Ann, you know how crazy I get when I watch a Hoarders episode. Usually I throw out paper and packing materials (El O usually has a pile of stuff ready for me to whisk out)…and the vacuuming. I vacuum, even if I just vacuumed a couple of hours ago! I can usually manage the perfume armoire okay, as long as it’s organized which, right now, it’s not. As far as anything in my armoire – anything: I use it with pleasure and abandon! It’s the only way, imo!


    • Ann says:

      Hear, hear, darling A! You’ve got it exactly right: “I use it with pleasure and abandon!” I think (hope) this post has been a good reminder for many of us Posse peeps (especially me), and we’ll do just that.
      Have what you love and love what you have, right?

  • Dina C. says:

    I’ve never had enough money to hoard luxury items like perfume or body products. I’m the kind of person who gets things home and immediately rips the tags off and starts wearing them or using them. I’ve recently been de-cluttering my entire home, following the suggestions of organization guru Peter Walsh. He has youtube videos on how to do a 31 day challenge that is very achievable. My only bugaboos are sentimental items like greeting cards and children’s artwork. 🙂 Since I’ve been doing the perfume hobby for less than 5 years, it’s still at a pretty manageable level. And it’s the only collection that I have.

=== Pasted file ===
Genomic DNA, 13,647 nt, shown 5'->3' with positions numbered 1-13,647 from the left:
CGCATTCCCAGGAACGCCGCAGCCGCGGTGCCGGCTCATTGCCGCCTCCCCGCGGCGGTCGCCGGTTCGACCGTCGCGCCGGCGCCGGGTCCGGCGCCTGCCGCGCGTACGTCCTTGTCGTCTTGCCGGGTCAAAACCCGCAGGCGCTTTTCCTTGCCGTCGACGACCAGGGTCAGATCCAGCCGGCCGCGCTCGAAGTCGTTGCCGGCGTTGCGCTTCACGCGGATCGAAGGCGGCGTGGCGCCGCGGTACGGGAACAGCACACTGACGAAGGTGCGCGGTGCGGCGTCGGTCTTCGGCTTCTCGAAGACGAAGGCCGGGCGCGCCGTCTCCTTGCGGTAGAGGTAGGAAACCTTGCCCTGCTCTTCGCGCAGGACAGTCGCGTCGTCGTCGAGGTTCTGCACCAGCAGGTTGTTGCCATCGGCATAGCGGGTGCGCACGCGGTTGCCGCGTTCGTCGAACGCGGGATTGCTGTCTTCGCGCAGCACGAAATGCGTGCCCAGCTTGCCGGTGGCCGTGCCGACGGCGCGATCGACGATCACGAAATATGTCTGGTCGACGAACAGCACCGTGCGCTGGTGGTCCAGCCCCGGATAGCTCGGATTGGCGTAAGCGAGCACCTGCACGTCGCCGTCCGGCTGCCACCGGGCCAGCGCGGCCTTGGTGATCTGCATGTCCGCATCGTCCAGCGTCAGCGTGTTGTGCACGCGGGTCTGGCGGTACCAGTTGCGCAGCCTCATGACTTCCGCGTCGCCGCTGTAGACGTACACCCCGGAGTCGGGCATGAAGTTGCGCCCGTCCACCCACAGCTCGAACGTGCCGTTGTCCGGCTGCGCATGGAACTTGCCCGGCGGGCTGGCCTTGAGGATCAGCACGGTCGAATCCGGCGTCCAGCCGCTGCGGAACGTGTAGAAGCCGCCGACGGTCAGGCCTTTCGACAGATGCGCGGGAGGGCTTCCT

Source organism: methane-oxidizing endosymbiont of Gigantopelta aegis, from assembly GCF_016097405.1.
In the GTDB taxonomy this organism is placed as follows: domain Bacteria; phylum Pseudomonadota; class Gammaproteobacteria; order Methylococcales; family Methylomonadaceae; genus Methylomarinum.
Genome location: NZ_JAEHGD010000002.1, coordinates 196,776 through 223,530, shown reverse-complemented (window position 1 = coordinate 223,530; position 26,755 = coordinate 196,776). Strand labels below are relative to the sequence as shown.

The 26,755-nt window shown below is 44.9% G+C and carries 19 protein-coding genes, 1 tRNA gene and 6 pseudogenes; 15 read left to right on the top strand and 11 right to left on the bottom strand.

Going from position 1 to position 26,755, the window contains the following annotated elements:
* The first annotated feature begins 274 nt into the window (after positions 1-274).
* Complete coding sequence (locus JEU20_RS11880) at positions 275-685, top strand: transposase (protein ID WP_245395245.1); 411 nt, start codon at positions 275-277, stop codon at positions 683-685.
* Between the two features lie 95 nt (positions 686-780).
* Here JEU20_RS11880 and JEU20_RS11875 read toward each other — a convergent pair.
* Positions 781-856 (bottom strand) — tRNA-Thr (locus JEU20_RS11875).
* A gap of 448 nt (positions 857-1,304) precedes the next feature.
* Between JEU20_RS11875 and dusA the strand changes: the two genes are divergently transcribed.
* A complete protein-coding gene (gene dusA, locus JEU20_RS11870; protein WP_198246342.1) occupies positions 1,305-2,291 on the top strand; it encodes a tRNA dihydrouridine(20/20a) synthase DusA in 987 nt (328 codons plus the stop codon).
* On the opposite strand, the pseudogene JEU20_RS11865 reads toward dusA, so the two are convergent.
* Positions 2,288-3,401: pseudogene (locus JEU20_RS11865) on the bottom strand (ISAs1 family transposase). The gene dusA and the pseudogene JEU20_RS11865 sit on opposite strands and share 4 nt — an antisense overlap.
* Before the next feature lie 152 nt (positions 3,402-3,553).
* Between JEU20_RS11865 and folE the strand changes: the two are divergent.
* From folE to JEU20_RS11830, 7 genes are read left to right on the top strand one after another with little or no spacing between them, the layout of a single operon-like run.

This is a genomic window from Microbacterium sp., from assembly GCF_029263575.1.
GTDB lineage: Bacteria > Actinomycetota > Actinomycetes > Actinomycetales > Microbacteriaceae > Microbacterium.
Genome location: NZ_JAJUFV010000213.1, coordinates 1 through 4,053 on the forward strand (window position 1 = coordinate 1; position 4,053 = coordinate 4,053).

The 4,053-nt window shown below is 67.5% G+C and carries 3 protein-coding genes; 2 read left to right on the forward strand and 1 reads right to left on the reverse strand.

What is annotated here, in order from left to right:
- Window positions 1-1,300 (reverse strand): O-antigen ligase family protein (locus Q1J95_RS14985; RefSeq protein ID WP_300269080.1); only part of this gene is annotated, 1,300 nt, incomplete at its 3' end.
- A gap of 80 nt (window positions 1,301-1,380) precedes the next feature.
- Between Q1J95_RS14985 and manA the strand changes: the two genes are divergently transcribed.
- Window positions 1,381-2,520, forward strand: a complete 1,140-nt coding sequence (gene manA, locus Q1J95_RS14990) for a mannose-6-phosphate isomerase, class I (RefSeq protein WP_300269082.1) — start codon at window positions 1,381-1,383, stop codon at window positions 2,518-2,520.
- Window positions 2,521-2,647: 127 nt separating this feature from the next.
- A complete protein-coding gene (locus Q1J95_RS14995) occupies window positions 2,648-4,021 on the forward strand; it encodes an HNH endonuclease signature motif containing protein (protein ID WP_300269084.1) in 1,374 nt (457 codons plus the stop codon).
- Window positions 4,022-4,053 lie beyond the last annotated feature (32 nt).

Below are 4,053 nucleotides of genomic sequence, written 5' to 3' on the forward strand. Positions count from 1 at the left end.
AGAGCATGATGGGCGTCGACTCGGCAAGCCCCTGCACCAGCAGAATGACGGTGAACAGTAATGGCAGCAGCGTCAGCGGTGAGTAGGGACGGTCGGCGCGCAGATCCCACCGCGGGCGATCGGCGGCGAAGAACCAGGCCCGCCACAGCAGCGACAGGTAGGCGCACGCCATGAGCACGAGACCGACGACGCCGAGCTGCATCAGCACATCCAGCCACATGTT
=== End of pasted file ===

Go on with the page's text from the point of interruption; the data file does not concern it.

• Ann says:

      I love it, Dina! Just get that item unwrapped and dive right in, use it up and enjoy every bit of it. Now that’s the way to do it! I don’t have the money now to hoard as much either, mostly samples, decants and the like.
      BTW, I have trouble with sentimental items like cards and my son’s stuff, too. What does the organization guru suggest?
      I’ll definitely be checking out his plan on youtube — thanks for sharing!

  • Poodle says:

    One of my resolutions was to try and use up things I have and not buy anything unless absolutely necessary. It’s hard. I like to stock up and love a good sale. I’ve been giving away samples I don’t like or need and making samples/decants of things to share with people. I also plan on getting rid of a few bottles that just don’t work for me anymore but someone else may love. We’ll see how it goes.